On various bulletin boards, the pragmatists come forward to reject these arguments out of hand, and point to the poor idiots who have ended up in jail because they tried to use said devices. However, you will note that most of the pragmatists are members of the law-related industry (attorneys, cpa's, etc.), who make quite a nice living from the "status quo". Yet, they never seem to be willing or able to argue against the concept on a legal basis; only on the practical results. Hence disparaging references to "fringers" that some may remember.

    Likewise, when someone raises these issues in court, you would think the judge would praise the person for taking the time to research the letter of the law, and provide a direct explanation refuting or supporting the argument. Instead, I have observed judges getting very irate, ignoring the question, and prohibiting any further discussion as "irrelevant", and very soon threatening a contempt citation!

    All the above leads me to the conclusion that the "rule of law" is a term paraded by the establishment when it suits their purpose; in reality "the law" is no more than what they want it to be...these days measured in revenue generated, or behavior required.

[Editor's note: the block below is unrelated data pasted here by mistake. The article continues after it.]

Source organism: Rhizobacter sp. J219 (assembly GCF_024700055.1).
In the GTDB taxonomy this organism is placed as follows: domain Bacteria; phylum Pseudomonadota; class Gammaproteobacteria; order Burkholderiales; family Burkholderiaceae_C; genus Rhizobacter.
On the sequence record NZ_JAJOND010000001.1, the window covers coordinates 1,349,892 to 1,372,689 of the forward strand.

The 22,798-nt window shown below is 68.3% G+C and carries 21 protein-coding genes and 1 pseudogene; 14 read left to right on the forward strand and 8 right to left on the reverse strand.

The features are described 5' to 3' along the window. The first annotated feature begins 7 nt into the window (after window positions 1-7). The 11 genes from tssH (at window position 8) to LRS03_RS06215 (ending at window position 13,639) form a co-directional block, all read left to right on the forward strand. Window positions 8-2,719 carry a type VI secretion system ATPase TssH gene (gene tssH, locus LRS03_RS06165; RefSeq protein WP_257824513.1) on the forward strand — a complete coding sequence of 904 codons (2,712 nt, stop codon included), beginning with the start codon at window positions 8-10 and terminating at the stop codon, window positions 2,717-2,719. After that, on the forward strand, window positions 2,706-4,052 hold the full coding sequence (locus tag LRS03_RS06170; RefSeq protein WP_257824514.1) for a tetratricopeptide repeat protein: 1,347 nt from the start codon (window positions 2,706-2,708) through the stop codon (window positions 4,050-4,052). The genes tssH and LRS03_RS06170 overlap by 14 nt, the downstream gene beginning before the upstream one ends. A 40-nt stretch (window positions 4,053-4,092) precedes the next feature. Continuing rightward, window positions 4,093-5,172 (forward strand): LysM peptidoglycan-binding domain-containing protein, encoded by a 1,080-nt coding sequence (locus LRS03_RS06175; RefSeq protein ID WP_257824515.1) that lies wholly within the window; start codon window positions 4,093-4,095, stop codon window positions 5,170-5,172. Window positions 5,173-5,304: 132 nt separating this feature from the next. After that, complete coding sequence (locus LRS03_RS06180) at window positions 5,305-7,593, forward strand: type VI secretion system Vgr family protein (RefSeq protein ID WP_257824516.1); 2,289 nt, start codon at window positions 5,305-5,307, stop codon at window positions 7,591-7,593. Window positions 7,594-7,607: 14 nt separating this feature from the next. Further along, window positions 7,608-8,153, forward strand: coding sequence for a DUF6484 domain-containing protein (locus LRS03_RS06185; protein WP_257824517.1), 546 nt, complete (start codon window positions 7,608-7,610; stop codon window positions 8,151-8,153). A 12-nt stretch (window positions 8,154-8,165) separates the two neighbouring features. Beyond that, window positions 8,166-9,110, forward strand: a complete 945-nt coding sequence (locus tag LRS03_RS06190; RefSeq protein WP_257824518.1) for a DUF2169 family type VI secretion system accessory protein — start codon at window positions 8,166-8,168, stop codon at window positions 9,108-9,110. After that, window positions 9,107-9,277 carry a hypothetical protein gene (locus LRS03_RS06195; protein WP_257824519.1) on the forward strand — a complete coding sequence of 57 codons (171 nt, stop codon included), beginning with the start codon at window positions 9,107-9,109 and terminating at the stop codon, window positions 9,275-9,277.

And the second conclusion, is the law is only as good as what can be forced on the population, which makes the second amendment so important.
  20. AK103K

    AK103K Well-Known Member

    This pretty much sums it up. If your not up on every little thing, you will be bit in the ass, and it can be a very hard bite. I still dont see that its truly tied to Constitutional law though. If you have to waive a right in the "letter" of the contract, and the other party wont accept your "without predjuice" signature, you either walk and do without or sign and get(and loose, at the same time). Its all a game, its all tied to money, that part I'll agree with, then again, everything is about money, the more someone denies this, the more its true. This also goes for all the people pushing you to "bail out, stop paying taxes, etc. There is a lot of money being made with these, for lack of a better word, "scams". I've seen a number of them, and know people involved with them, some are in jail, or have gone to jail, and some dont pay taxes, and so far havent gone to jail, but they are playing that dangerous game of cross the "I" and dot the "T", and for their sakes, I hope they win, but at this point, it will be a hollow victory as they are loosing their health due to the battle, and have already lost most of their friends and familys. If you want to play at this, be ready to commit everything you have to it, your time, health, money, family, and friends. You may win(some of, or maybe all) the battles, but in the long run, I think you'll lose the war.
Thread Status:
Not open for further replies.

Share This Page